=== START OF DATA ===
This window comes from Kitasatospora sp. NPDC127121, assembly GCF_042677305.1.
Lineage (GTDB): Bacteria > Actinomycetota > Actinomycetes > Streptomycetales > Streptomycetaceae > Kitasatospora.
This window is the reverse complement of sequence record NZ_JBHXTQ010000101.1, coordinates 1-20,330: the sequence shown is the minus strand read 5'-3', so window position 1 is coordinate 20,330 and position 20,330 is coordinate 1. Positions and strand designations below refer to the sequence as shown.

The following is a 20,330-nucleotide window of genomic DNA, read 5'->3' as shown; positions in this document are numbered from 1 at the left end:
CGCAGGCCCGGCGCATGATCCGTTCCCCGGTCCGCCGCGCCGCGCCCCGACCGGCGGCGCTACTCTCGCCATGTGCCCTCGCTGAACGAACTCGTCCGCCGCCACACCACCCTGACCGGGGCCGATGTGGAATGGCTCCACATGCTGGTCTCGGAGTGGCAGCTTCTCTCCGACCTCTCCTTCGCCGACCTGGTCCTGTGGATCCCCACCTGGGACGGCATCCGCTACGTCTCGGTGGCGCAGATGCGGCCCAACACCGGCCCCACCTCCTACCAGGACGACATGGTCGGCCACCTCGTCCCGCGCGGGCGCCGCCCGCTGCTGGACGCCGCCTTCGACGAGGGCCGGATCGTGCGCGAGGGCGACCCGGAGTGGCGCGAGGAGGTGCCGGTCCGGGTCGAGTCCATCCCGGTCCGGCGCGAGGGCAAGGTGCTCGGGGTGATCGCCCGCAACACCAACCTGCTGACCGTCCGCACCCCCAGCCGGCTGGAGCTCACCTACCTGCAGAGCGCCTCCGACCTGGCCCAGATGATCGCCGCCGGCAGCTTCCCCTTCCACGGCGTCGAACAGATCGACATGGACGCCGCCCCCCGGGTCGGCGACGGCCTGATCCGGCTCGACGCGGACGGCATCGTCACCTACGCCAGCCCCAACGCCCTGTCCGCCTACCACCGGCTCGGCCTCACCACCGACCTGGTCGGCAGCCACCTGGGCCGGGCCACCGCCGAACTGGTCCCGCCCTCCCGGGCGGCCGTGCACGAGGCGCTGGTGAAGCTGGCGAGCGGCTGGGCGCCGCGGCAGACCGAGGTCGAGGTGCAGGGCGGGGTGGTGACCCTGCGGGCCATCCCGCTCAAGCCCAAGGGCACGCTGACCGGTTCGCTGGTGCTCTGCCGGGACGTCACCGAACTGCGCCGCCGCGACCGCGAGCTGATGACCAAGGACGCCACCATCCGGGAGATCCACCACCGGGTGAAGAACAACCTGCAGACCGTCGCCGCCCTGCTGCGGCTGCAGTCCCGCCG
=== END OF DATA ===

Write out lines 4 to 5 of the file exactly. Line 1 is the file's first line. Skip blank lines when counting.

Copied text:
The following is a 20,330-nucleotide window of genomic DNA, read 5'->3' as shown; positions in this document are numbered from 1 at the left end:
CGCAGGCCCGGCGCATGATCCGTTCCCCGGTCCGCCGCGCCGCGCCCCGACCGGCGGCGCTACTCTCGCCATGTGCCCTCGCTGAACGAACTCGTCCGCCGCCACACCACCCTGACCGGGGCCGATGTGGAATGGCTCCACATGCTGGTCTCGGAGTGGCAGCTTCTCTCCGACCTCTCCTTCGCCGACCTGGTCCTGTGGATCCCCACCTGGGACGGCATCCGCTACGTCTCGGTGGCGCAGATGCGGCCCAACACCGGCCCCACCTCCTACCAGGACGACATGGTCGGCCACCTCGTCCCGCGCGGGCGCCGCCCGCTGCTGGACGCCGCCTTCGACGAGGGCCGGATCGTGCGCGAGGGCGACCCGGAGTGGCGCGAGGAGGTGCCGGTCCGGGTCGAGTCCATCCCGGTCCGGCGCGAGGGCAAGGTGCTCGGGGTGATCGCCCGCAACACCAACCTGCTGACCGTCCGCACCCCCAGCCGGCTGGAGCTCACCTACCTGCAGAGCGCCTCCGACCTGGCCCAGATGATCGCCGCCGGCAGCTTCCCCTTCCACGGCGTCGAACAGATCGACATGGACGCCGCCCCCCGGGTCGGCGACGGCCTGATCCGGCTCGACGCGGACGGCATCGTCACCTACGCCAGCCCCAACGCCCTGTCCGCCTACCACCGGCTCGGCCTCACCACCGACCTGGTCGGCAGCCACCTGGGCCGGGCCACCGCCGAACTGGTCCCGCCCTCCCGGGCGGCCGTGCACGAGGCGCTGGTGAAGCTGGCGAGCGGCTGGGCGCCGCGGCAGACCGAGGTCGAGGTGCAGGGCGGGGTGGTGACCCTGCGGGCCATCCCGCTCAAGCCCAAGGGCACGCTGACCGGTTCGCTGGTGCTCTGCCGGGACGTCACCGAACTGCGCCGCCGCGACCGCGAGCTGATGACCAAGGACGCCACCATCCGGGAGATCCACCACCGGGTGAAGAACAACCTGCAGACCGTCGCCGCCCTGCTGCGGCTGCAGTCCCGCCG